Note. This manuscript was submitted on December 20, 2011; approved
on July 26, 2012; published online on August 11, 2012. Discussion period
open until September 1, 2013; separate discussions must be submitted for
individual papers. This paper is part of the
Journal of Structural Engineering, Vol. 139, No. 4, April 1, 2013. ©ASCE, ISSN 0733-9445/2013/
4-607
618/$25.00.
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with Schlaichs hypothesis that placing reinforcing steel consistent
with the stiffest truss results in superior structural performance over
traditional designs, i.e., reduced crack widths and improved capacity. Force paths (topologies) can be identi
fied and studied for
any general concrete domain and with any loading and boundary
conditions, and the tensile forces in the reinforcing steel are readily
available to a designer for sizing. With the force paths de
fined,
a designer may then apply existing code-based strut-and-tie design
provisions to evaluate ductility and ultimate strength. An introduction to truss and continuum topology optimization from the
perspective of RC design is provided in the subsequent section,
followed by a step-by-step implementation of the hybrid trusscontinuum topology optimization approach. Included in the discussion are examples of force
flow topologies for a concrete beam,
a hammerhead pier, a deep beam with a cutout, and a prestressed
concrete block.
RC and Topology Optimization
Topology Optimization Background and Formulation
Recent advances in optimization algorithms, and specifically growth
in the
field of topology optimization, have led to a new family of
methods for identifying RC truss models consistent with the rules
outlined by Schlaich for optimal performance in service and at an
ultimate limit state. In topology optimization, the design domain
(structural component) is discretized with structural elements, typically truss or continuum (solid) elements, with the goal of identifying the concentration of material in each element (Fig.
1).
Elements receiving little or no material by the optimizer at convergence are deemed structurally insigni
ficant and removed from
the structural domain in postprocessing (
Ohsaki and Swan 2002;
Bendsøe and Sigmund 2003).
Following the guidelines of Schlaich, the objective is to design
a truss topology with maximal stiffness. This may be equivalently
formulated as a minimum compliance problem, in which the goal is
to minimize the external work done by the applied loads (and strain
energy stored in the structure), for a limited volume of material,
expressed in general as follows:
min
r
f r ¼ FTd
subject to: KðrÞ d ¼ F
P
e 2 V
re ve # V
0 # re # re maxe 2 V
ð1Þ
where design variable vector r 5 encoding of the material concentration (the structural design), re 5 material concentration in
element
e (e.g., the cross-sectional area of truss element e), F 5
applied nodal loads, d 5 nodal displacements, ve 5 element volume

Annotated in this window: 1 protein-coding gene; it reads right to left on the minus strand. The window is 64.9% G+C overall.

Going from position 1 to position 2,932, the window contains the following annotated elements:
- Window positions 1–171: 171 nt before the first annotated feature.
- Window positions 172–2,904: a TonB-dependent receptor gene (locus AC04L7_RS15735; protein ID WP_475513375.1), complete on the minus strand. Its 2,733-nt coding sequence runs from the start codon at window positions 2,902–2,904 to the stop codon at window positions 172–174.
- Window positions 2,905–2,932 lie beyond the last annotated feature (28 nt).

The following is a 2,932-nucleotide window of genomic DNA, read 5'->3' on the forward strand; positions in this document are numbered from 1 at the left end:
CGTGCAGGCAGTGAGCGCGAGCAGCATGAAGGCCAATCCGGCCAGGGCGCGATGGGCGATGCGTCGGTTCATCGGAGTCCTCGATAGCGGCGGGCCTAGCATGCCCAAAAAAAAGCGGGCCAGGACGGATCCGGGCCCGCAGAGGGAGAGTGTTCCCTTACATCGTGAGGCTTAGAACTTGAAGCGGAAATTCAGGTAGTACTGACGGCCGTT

for unit
re (element length for truss structures), V 5 available
volume of material in the design domain
V, and re max 5 design
variable upper bound. The global stiffness matrix,
K, is assembled
( A
e 2 V
) from element stiffness matrices Ke as follows:
KðrÞ ¼ A
e 2 V
KeðreÞ, KeðreÞ ¼ ½ðreÞh þ re minKe 0 ð2Þ
where Ke
0 5 element stiffness matrix for unit re, re min 5 small
positive number to maintain positive de
finiteness of the global
stiffness matrix, and the exponent parameter,
h $ 1 5 optional
penalty term that may be used to drive solutions to the design
variable bounds (
Bendsøe 1989). This penalization approach is
known as the solid isotropic material with penalization (SIMP)
method and is widely used in the topology optimization community.
The optimization problem in Eq.
(1) is solved using gradientbased optimizers, chosen as the method of moving asymptotes
(MMA) (
Svanberg 1987) in this work. Such optimizers are guided
by design sensitivities, or derivatives with respect to the design
variables. Minimum compliance sensitivities may be found using the
adjoint method or direct differentiation, and take the well-known
form of scaled-elemental strain energies
f er
¼ 2 hðreÞh21deTKe 0de ð3Þ
where de 5 elemental displacement vector of element e. The reader
is referred to Arora (
1997) and Bendsøe and Sigmund (2003) for
sensitivity analysis background information.
Truss Topology Optimization
Truss topology optimization begins with a densely meshed domain,
referred to as ground structure [Fig.
1(a)], and cross-sectional areas
are then optimized. Following convergence, members having (near-)
zero area are removed to identify the
final optimal topology and
corresponding distribution of cross-sectional areas (e.g.,
Bendsøe
et al. 1994
). Following this approach, Biondini et al. (1999) and Ali
and White (
2001) solved minimum compliance formulations using
mathematical programming to develop concrete truss models consistent with the elastic stress trajectories in a general concrete
domain. Ali and White demonstrated with nonlinear
finite-element
modeling to the collapse of short, RC cantilevers that ultimate
strength increases as truss stiffness increases, an important result
supporting Schlaich
s hypothesis that was subsequently confirmed
with experimental results by Kuchma et al. (
2008).
In typical truss topology optimization, the cross-sectional areas
re are considered unpenalized continuous variables (h 5 1) with
Fig. 1. Topology optimization design domain with hole discretized using (a) truss elements and (b) four-node quadrilateral elements
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relaxed upper bound re max. Under these conditions, it can be shown
that minimum compliance optimization yields a topology of uniform
strain-energy density and thus a uniformly stressed design (
Bendsøe
et al. 1994
). Thismeans the target volume V specified by the designer
is arbitrary and cross-sectional areas may be uniformly scaled to